Studienbüro der Sozialwissenschaftlichen Fakultät

Summer School programm

The Summer School programm consist of four courses, each course is 4 Credits/ECTS. The Credits can be awarded in the following modules: B.Pol.800, B.Pol.800c, B.Soz.701, B.Soz.17b, B.Soz.17c, B.Soz.17e, SQ.Sowi.13. There are further options for credit recognition available for students of the University of Göttingen in the fields of Ethnology, Gender Studies or Modern Indian Studies, please contact your program coordinator accordingly.

Migration, Islands and Climate Change

Teacher: Dr. Klöck (geb. Betzold), Carola, Department Political Science

This course explores migration in the context of small islands, with a focus on climate change. While migration and mobility has traditionally been part of the island way of life, migration has become a negative narrative of "climate refugees", "evacuating" and their "sinking islands". This is too simplistic a story. Migration has many causes, the legal status of climate "refugees" unclear, and islanders themselves reject the term. Who then migrates, and why? How does migration, how does climate change impact islands? Dose migration constitute adaptation, or is it the result of failed adaptation?

Migration, Refuge and Religious Pluralization

Teacher: Prof. Alexander K. Nagel, Chair for Social Scientific Studies of Religion

The course will focus on the nexus of (both labor and refuge) migration and religious pluralization in Germany and beyond. On the conceptual level we will critically examine imaginaries and metaphors which are used to conceive of migrant self-organization, such as "parallel society", "mobility trap", "ethnic colony" and "cultural enclave". On a more empirical level we will deepen our knowledge on a) religious immigration profiles of different European countries, b) the potential effects of religious pluralization on the German religious landscape and state-church relations, c) religious and cultural diversity as a challenge for public institutions, such as refugee camps and hospitals d) measures of interreligious and intercultural 'dialogue' as attempts to cultivate religious and cultural diversity and finally e) the transnational and virtual dimension of religion and migration. Didactically, the course will be based on the joint discussion of (a limited number of) core texts, combined with small group work along the thematic lines mentioned above.

"Immigrant Incorporation - the Case of Refugees"

Teacher: Jan-Philip Steinmann, Research assistant to Prof. Silke Hans (Chair for Migration and Ethnicity)

This course will focus on the perspectives of refugees after their arrival in the (sometimes temporary) host country. While most theories of and empirical work on migration and immigrant incorporation focus on voluntary migrants and on those who are likely to live in the host country permanently, our knowledge of processes of incorporation among refugees is quite limited. After an overview of current processes of refugee migration, we will discuss both theoretical approaches and empirical studies that deal with the cultural, structural, social and emotional dimensions of adaptation and incorporation in the case of refugees. Students will also learn about relevant data available to researchers who aim to explore such processes.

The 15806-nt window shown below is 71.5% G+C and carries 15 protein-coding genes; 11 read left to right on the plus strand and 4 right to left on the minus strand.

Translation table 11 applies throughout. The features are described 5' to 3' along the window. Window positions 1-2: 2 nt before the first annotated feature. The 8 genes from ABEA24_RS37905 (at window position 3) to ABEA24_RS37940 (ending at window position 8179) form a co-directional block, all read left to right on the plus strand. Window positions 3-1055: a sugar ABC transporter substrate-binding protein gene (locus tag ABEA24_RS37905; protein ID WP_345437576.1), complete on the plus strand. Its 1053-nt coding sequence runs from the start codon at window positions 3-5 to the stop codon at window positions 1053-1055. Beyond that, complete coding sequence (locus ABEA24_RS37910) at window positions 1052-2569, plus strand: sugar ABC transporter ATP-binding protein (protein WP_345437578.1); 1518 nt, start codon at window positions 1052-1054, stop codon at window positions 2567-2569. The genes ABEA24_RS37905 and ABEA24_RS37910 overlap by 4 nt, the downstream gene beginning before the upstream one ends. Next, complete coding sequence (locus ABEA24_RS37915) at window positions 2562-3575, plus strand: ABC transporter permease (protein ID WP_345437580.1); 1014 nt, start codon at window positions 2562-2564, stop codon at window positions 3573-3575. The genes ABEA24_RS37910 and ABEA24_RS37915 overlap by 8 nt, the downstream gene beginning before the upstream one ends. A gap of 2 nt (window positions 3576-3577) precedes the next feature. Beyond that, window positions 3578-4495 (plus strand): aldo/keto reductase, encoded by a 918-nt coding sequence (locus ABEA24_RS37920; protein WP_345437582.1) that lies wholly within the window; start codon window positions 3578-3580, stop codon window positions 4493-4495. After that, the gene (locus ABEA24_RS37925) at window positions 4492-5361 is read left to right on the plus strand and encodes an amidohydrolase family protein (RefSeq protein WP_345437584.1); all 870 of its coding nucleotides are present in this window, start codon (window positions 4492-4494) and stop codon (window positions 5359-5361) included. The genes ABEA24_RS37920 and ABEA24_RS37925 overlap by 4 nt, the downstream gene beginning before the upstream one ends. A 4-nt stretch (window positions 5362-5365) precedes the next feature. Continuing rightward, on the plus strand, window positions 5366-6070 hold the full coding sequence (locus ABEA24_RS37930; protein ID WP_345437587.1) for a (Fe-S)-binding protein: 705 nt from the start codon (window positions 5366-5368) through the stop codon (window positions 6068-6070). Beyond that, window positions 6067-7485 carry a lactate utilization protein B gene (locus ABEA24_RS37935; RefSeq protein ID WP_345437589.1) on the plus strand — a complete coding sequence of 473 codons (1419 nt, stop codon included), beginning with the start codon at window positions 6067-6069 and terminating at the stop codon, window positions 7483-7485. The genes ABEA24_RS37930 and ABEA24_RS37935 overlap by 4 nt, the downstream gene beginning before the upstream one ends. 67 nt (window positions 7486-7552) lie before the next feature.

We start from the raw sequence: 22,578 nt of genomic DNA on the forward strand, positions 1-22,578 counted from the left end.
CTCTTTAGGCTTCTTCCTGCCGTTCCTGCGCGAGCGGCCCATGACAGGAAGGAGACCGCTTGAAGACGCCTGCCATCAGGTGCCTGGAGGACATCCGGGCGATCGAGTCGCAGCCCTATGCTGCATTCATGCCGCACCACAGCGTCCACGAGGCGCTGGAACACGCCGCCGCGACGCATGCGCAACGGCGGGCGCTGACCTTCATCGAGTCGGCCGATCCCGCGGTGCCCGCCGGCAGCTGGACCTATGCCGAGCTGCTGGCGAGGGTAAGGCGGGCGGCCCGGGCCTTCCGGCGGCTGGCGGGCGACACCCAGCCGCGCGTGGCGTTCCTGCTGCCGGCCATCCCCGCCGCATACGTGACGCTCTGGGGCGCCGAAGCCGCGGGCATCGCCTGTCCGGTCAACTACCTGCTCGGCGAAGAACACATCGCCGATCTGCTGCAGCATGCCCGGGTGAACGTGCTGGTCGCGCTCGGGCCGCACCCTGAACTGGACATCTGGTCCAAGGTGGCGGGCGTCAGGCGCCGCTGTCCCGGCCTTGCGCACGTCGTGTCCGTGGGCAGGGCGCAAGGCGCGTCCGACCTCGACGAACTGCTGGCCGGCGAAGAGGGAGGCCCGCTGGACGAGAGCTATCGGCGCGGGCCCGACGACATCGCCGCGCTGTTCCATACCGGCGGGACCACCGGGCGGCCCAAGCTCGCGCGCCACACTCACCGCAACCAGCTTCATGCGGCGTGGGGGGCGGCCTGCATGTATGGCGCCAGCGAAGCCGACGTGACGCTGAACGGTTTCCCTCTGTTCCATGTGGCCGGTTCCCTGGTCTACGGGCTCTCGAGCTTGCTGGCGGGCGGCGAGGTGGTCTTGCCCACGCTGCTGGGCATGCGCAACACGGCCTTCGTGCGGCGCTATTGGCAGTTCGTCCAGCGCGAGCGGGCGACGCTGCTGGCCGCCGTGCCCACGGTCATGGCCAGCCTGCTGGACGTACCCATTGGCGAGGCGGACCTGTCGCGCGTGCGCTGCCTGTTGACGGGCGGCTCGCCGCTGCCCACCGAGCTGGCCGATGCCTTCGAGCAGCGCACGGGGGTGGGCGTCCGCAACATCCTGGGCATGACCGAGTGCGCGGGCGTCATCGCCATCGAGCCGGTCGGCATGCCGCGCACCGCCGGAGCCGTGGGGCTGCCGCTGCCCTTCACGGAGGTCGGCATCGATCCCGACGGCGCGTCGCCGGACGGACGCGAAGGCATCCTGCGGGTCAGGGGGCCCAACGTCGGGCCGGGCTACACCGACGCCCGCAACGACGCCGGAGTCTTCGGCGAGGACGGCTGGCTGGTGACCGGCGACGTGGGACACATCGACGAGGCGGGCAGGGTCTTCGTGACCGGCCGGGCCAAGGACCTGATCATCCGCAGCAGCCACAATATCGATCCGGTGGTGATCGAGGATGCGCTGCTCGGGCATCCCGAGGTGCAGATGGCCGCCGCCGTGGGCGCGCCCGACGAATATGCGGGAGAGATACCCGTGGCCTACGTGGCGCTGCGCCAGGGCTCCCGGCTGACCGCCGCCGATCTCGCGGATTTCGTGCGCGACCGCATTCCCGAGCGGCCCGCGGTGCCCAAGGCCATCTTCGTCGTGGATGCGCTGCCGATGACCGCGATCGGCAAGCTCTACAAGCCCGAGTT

Language, Power and Migration - Linguistic diversity in a globalized world

Teacher: Dr. Susanne Becker, Max Planck Institute for the Study of Religious and Ethnic Diversity

The course will engage from a sociological perspective with the following questions: What does linguistic diversity mean? How is it different from multilingualism? Why is it an important topic when we think about migration in a globalized world?
While linguistic diversity has been the norm in postcolonial contexts for centuries, the idea that one country speaks only one language shaped Europe and North America in the last centuries. Although de facto linguistic diversity has always been reality in Europe and North America, migration and globalization has added a new dimension to European and North American linguistic diversity.

In this course, we will discuss global power structures and their impact on beliefs about different ways of speaking. Additionally we will engage with empirical studies to learn more about linguistic diversity in different contexts and learn about theoretical conceptualizations of linguistic diversity. Important aspects of the nexus of migration and linguistic diversity are linguistic stratification and language-induced discrimination. The seminar will also look into these mechanisms on a global level. Additionally we will discuss different methodological tools to research linguistic diversity including linguistic landscapes, language portraits and linguistic ethnography. We will undertake different exercises to practices those methods. By the end of the course, students will have learned how migration, linguistic diversity and globalization are connected and will have practised themselves how to research linguistic diversity in glocalised contexts.
To undertake the required visual methods exercises a digital camera or a mobile phone with camera are necessary in the seminar.